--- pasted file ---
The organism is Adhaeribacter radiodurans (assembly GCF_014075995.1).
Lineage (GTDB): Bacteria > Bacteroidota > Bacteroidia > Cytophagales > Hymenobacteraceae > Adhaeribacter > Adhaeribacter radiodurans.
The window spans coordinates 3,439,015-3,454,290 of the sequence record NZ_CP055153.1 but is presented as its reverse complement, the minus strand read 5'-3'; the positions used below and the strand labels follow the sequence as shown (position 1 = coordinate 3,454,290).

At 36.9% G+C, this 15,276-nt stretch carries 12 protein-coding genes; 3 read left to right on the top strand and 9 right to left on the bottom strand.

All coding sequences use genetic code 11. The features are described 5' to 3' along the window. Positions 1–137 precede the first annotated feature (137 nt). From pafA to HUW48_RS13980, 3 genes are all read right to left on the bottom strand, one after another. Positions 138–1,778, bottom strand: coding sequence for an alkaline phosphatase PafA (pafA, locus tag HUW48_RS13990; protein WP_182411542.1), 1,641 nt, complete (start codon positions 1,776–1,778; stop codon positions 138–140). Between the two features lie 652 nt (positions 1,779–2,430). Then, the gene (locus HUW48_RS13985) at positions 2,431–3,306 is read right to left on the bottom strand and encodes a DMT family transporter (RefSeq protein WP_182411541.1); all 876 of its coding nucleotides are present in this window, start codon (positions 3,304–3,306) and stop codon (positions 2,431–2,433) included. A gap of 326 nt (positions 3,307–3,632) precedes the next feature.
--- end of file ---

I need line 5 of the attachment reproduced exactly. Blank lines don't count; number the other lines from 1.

All coding sequences use genetic code 11. The features are described 5' to 3' along the window. Positions 1–137 precede the first annotated feature (137 nt). From pafA to HUW48_RS13980, 3 genes are all read right to left on the bottom strand, one after another. Positions 138–1,778, bottom strand: coding sequence for an alkaline phosphatase PafA (pafA, locus tag HUW48_RS13990; protein WP_182411542.1), 1,641 nt, complete (start codon positions 1,776–1,778; stop codon positions 138–140). Between the two features lie 652 nt (positions 1,779–2,430). Then, the gene (locus HUW48_RS13985) at positions 2,431–3,306 is read right to left on the bottom strand and encodes a DMT family transporter (RefSeq protein WP_182411541.1); all 876 of its coding nucleotides are present in this window, start codon (positions 3,304–3,306) and stop codon (positions 2,431–2,433) included. A gap of 326 nt (positions 3,307–3,632) precedes the next feature.